Last year, my colleague Shayne Neumann and I moved a motion in the House of Representatives aimed at reducing crime and incarceration. The motion pointed out that over recent decades, Australia has invested in prison-building at an astonishing rate. In 1991, the national imprisonment rate was 117 prisoners per 100,000 adults. By 2011, it had risen to 167 prisoners per 100,000 adults. Each prisoner costs the taxpayer nearly $300 per day — about the price of a nice hotel room in the CBD.

The story is even worse for Indigenous Australians. When the royal commission into black deaths in custody reported in 1991, there was widespread shock about the level of Indigenous incarceration in Australia, at 1739 prisoners per 100,000 Indigenous adults. Yet over the next two decades the Indigenous incarceration rate increased even further. In 2011, 2248 out of every 100,000 Indigenous adults were behind bars; in Western Australia, 4 per cent of all Indigenous adults are currently in jail. Even adjusting for the fact that Indigenous people tend to be younger, they are still fourteen times more likely to be in jail than non-Indigenous people. By their mid twenties, 40 per cent of Indigenous men have been charged by police with a crime.

As in the United States, Australia’s prison population has increased while crime has fallen. The drivers are changes in the law, such as tougher bail conditions and mandatory non-parole periods. Longer sentences have an incapacitation effect, but probably not much impact on deterrence. Increasing sentence lengths from five to ten years may sound tough, but if you’re dealing with someone who lives from day to day it could have no impact on crime rates.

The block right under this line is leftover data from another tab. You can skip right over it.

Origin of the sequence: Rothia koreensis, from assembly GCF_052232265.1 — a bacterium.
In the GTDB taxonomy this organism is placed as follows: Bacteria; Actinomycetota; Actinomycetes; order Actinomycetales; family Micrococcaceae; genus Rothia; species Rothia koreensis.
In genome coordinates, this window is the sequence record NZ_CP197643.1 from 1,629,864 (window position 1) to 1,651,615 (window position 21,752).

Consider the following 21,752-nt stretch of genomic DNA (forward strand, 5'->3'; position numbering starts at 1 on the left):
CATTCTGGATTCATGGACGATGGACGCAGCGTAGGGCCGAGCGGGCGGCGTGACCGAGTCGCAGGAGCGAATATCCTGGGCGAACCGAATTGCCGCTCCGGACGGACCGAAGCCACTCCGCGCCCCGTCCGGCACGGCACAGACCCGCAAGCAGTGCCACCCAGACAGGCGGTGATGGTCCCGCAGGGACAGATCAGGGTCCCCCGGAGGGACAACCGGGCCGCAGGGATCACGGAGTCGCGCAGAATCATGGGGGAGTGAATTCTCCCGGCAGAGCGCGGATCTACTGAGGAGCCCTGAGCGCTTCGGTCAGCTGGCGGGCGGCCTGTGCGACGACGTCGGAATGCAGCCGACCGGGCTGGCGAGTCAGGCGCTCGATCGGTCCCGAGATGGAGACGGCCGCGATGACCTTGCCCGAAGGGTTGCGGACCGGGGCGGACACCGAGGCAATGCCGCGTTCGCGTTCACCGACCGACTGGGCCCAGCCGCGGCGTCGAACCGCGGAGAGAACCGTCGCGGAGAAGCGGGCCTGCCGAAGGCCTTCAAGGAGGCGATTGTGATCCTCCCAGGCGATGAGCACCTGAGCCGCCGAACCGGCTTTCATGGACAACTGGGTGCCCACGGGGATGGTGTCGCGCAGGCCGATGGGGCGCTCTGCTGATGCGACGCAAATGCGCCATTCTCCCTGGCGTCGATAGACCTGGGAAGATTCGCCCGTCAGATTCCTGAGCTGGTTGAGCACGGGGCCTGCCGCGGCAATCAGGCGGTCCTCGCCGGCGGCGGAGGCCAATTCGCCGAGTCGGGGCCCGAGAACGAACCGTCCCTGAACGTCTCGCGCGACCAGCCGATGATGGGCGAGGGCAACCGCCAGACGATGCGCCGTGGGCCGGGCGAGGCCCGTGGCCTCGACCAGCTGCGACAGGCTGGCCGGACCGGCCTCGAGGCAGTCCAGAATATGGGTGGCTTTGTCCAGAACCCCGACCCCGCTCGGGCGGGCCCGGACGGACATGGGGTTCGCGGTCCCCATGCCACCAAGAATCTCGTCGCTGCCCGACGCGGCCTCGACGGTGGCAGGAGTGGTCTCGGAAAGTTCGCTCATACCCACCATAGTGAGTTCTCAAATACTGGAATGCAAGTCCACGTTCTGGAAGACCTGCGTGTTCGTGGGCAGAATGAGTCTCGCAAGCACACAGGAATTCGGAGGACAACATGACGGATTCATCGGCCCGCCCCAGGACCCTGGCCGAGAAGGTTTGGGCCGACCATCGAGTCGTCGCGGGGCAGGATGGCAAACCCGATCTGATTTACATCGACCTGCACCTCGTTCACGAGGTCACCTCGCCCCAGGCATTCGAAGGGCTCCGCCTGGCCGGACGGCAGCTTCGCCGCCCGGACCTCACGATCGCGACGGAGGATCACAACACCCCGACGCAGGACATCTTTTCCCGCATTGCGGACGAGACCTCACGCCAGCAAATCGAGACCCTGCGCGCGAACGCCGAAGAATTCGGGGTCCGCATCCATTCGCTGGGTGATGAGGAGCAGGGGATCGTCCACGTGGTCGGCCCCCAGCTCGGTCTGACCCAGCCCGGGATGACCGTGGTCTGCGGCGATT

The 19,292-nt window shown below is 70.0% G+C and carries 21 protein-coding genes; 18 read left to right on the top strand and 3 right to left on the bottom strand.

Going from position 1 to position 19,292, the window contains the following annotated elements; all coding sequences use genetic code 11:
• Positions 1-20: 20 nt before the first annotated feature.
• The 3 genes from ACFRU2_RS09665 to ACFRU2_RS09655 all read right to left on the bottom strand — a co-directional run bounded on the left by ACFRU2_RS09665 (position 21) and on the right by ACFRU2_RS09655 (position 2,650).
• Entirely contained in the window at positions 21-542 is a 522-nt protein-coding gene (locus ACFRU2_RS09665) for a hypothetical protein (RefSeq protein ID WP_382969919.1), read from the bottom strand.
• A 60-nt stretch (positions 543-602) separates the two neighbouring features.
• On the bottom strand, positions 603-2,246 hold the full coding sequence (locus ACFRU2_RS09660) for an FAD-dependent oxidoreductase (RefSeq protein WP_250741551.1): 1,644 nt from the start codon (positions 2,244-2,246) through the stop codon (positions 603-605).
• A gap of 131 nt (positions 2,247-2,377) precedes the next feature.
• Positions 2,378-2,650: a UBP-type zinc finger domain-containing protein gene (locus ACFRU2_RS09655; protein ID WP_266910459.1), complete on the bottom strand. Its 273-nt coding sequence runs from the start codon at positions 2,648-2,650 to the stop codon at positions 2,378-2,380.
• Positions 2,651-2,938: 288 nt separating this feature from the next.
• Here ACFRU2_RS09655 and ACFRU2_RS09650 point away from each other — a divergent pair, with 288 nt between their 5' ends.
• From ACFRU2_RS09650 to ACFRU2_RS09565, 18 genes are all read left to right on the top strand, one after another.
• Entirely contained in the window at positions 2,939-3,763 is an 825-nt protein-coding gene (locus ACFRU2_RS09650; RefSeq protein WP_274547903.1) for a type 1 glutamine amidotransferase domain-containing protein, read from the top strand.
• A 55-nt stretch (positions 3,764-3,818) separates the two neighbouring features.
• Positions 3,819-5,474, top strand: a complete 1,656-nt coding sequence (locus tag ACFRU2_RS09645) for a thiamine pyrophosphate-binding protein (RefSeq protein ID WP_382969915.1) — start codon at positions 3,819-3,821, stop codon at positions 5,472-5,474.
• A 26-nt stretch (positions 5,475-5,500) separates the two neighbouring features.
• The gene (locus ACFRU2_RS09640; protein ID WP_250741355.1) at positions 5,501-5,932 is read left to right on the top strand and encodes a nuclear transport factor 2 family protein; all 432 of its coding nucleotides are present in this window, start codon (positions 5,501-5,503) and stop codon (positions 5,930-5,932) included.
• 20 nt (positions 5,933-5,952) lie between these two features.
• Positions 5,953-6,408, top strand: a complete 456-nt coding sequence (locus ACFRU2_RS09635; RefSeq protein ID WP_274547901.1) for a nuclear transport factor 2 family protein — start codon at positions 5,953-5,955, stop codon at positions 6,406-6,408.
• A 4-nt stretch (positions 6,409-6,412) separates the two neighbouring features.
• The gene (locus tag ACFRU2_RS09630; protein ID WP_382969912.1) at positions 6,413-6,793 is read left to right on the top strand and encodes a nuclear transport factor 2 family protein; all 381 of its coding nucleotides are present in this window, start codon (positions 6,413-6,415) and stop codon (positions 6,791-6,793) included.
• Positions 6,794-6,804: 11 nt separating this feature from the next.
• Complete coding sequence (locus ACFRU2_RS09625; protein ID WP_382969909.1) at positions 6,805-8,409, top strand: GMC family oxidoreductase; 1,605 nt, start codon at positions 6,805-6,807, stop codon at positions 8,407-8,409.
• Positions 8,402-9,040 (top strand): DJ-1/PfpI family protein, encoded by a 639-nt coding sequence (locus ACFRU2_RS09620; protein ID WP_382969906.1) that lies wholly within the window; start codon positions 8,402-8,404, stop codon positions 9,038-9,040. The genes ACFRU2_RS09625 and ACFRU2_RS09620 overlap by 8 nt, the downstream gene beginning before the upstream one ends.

With few exceptions, the Liberal and National Party speakers on the motion seemed unconcerned by the rise in imprisonment. If this is the pattern in the federal parliament, it bodes ill for state jurisdictions, where it’s harder still to escape the shock jocks. Progressive legislators like Western Australian MLA Paul Papalia, NSW attorney-general Greg Smith and ACT attorney-general Simon Corbell are thinking about approaches such as justice reinvestment, but we need more politicians who are willing to adopt evidence-based criminal justice policies.

One solution may be for Australia to invest in a blue ribbon commission on “what works in criminal justice.” Accompanied by a commitment to conduct more randomised policing experiments, such an approach would strengthen the hand of politicians accused of being soft on crime.

The lesson of New York is that we don’t need to rebuild the gulags to keep the streets safe. Mass incarceration may cut crime temporarily, but at a huge cost to the budget and to the prospects of those locked up. And that’s before we consider the impact on children. There’s nothing family-friendly about the fact that around 40,000 Australian children currently have a parent behind bars. If we care about breaking the intergenerational poverty cycle, we need to reduce incarceration rates.

Unlike Gilligan, I believe that the solution must be a bipartisan one. In the heat of an election campaign, slogans often trump facts. This is particularly true of issues that strike an emotional chord. It’s not for nothing that the most famous negative advertisement in political history is the Willie Horton attack ad deployed by George H.W. Bush against Democratic presidential candidate Michael Dukakis. Featuring Horton’s bearded mugshot, the ad described in chilling terms how Horton used weekend prison leave (a policy permitted in Massachusetts while Dukakis was governor) to kidnap a young couple, stabbing the boy and raping the girl. Faced with such a horrific set of facts, our minds shift away from facts and reason towards thoughts of anger and revenge.

As books by psychologists like Daniel Kahneman and Drew Westen have pointed out, the political landscape is replete with the hulks of logical arguments that were defeated by emotional appeals. And yet it’s not beyond the realm of possibility to imagine that we can achieve a better set of justice policies than we have today. As the United States shows us, a strategy of “lock them up and throw away the key” has a massive social cost. There are smarter ways to keep our streets safe. •